From Spain and Portugal, the first Jews (Sephardim) immi grated to the Republic in the 1590s, especially after the blockade of the River Scheldt since 1585, which impeded commerce with the harbor of Antwerp from the sea. In 1619, the provincial States of Holland decided that the cities were free to admit Jews (and to let them live in a ghetto) as they pleased, but it was explicitly forbidden to compel Jews to wear external distinctions. During the 17th cen tury, Jews emigrated from eastern Europe. Both the Sephardic and Ashkenazic communities were granted autonomy by the Calvinist authorities in cities such as Amsterdam, The Hague, and Rotter dam, where they were also allowed to build synagogues. In 1796, during the Batavian Revolution, Jews were emanci pated: they were regarded as citizens of the new Republic—adherents of a religion, not of a nation. Social emancipation was slow in fol lowing the granting of equal political rights, however. The 19th cen tury revealed persistent anti-Semitism on religious grounds. Increas ing integration and assimilation caused a reaction among Orthodox Jews, who deplored the disappearing observance of religious tradi tions. Zionism gave another impulse to orthodoxy. During the first decade of the 20th century, the Orthodox Jewish religious communi ties diminished. The Nazi occupation of the Netherlands during World War II (1940–1945) brought the so-called final solution of the “Jewish problem”: Nearly two-thirds of the “Jewish” population —according to the racist Nazi definition—was wiped out. Since 1974, the Centre for Information and Documentation on Israel (CIDI, in The Hague) has distributed information on the relationship be tween the Netherlands and Israel and on the Dutch Jewish commu nity (recently estimated at about 40,000 members).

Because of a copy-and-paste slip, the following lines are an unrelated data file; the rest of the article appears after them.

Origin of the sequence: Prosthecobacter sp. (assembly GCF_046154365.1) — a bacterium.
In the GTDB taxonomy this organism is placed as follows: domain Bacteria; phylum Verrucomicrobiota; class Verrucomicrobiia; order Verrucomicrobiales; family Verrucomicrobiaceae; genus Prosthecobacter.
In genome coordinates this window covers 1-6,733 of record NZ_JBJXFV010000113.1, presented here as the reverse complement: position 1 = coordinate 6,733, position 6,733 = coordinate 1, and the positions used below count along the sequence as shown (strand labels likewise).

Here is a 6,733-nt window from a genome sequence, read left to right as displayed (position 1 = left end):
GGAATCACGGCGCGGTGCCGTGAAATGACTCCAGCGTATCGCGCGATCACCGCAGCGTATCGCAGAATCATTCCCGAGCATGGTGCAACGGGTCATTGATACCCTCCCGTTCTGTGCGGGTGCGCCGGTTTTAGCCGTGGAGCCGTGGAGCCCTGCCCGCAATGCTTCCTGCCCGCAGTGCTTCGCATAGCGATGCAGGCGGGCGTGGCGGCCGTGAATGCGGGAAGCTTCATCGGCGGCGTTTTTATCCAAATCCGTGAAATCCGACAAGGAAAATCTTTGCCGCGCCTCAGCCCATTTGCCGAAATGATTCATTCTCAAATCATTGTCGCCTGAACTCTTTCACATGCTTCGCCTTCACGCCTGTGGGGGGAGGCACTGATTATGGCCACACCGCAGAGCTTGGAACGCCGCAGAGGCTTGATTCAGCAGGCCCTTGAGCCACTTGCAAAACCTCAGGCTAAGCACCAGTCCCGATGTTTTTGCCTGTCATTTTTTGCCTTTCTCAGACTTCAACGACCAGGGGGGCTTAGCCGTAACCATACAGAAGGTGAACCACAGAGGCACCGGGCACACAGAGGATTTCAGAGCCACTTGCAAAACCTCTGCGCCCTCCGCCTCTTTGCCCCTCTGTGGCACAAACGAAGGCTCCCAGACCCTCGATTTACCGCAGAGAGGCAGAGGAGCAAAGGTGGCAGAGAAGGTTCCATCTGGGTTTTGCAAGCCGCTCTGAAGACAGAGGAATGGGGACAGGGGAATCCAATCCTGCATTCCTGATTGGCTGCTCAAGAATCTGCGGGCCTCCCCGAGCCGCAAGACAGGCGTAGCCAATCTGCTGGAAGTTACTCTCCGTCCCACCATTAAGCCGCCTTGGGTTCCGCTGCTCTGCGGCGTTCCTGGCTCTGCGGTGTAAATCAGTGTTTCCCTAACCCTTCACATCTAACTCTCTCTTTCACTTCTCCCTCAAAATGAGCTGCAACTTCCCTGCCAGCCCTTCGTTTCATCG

Historical Dictionary of the Netherlands. . 2012.

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